8. Better Politics holding listening events in every district to hear from you directly.

Watch one of Sierra Leone’s political commentators – Alpha Saidu Bangura, discusses John Sisay’s mismanagement and exploitation of Sierra Rutile Ltd:

6 Comments

  1. I know John from London. His jokes were always awful. He used to joke and be the only one laughing. He has very good leadership skills and is a decent bloke.

  2. What are the issues. We live in a country where some journalists don’t cross check their information or give the other side an opportunity before drawing conclusion.

    A free press goes with responsibility. We have to be careful with these issues as we are in political times or else we stand to lose patriot.

  3. Sad that this so called Presidential Aspirant for APC has proved himself ignorant that women despite their status or positions are to be respected.

    Great men all over the world were born by women.

    The respect he gives his mother (if at all) should be given to any woman whether rich or poor or high or low.

    Please let us learn to respect women in our societies.

  4. His comments were clearly said in jest. But it was the wrong time and place to say it.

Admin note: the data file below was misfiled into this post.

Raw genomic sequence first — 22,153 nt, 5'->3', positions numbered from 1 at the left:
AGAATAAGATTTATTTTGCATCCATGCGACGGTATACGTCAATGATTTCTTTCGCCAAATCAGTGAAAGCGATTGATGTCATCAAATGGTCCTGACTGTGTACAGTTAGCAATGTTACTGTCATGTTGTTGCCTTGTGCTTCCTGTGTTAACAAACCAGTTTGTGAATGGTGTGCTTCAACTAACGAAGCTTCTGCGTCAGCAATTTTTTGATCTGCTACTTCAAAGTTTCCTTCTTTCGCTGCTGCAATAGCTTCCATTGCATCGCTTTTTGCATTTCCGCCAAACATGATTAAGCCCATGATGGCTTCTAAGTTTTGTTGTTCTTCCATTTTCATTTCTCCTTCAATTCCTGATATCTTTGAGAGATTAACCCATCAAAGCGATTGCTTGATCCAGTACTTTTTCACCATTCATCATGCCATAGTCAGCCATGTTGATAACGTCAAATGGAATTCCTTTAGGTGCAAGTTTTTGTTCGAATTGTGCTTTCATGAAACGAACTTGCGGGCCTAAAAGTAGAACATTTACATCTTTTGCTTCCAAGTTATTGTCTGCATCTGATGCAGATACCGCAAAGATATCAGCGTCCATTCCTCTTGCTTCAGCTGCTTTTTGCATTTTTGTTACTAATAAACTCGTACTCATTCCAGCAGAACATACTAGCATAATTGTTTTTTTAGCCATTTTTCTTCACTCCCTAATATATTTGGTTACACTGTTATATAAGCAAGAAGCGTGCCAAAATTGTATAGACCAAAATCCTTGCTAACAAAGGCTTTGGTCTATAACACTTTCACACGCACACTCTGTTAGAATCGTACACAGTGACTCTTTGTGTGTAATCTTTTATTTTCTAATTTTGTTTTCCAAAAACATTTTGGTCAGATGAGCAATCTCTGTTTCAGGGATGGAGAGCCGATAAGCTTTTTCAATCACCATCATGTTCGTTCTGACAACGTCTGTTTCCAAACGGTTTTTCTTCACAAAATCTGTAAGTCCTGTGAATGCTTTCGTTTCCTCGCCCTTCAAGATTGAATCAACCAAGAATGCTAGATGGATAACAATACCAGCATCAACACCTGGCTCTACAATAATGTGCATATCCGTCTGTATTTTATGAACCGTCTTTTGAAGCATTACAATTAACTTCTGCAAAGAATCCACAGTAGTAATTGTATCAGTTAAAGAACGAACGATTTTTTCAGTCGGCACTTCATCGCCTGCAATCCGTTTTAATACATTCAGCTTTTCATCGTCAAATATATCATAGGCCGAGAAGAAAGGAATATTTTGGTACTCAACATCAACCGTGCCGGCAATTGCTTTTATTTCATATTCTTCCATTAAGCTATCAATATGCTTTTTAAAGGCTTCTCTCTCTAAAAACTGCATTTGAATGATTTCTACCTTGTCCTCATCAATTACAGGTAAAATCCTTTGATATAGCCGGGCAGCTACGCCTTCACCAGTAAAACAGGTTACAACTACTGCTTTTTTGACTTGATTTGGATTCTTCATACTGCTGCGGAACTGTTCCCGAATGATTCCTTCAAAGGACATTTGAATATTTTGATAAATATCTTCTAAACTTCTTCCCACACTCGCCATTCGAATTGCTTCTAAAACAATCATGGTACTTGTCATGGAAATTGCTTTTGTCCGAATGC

John Sisay does not represent the average Sierra Leonean, but the elite who continue to suck the country dry and keep piling on the national debt that future generations will have to suffer for.

    Not much of a future will exist, as long as these people continue to rear their ugly heads.

    The country needs to be represented by someone from the grassroot level and who understands both politics and economics.

    But above all, needs to be honest and patriotic to try and turn the country around from the disaster it is heading for.

  5. John has the right to aspire as a candidate for presidency. What I am not sure of is how he accumulated his wealth. As a South London boy, as his friends describe him, is this the way a president in the making will treat journalist, and a female journalist for that matter?

    If what we have read is true about John and what transpired today, then this is very sad. I find such behaviours as arrogant, pompous, insulting, humiliating and disrespectful. It is unfortunate that poverty has made our people to make wrong choices of leaders.

    A leader should be a role model and not someone who degrades the people he wants to govern. My advice to our people is this: please choose your leaders very carefully, otherwise our beloved country will continue to go backwards.

    We need people who show respect for people and the rule of law. If he is brave enough, John will be able to tell us the connection between the accumulation of his wealth and the collapse of the mining company that left thousands of people destitute.

  6. I cannot judge him from afar. He is yet another APC ready to ruin the country through the promises he has just made. Can you believe him? I cannot do so.

    Political life in Sierra Leone is like putting a mouse to look after the cheese. Can the cheese be safe? I doubt it.

    I cannot say much about him until I know who he really is. Thanks very much for the lines written here.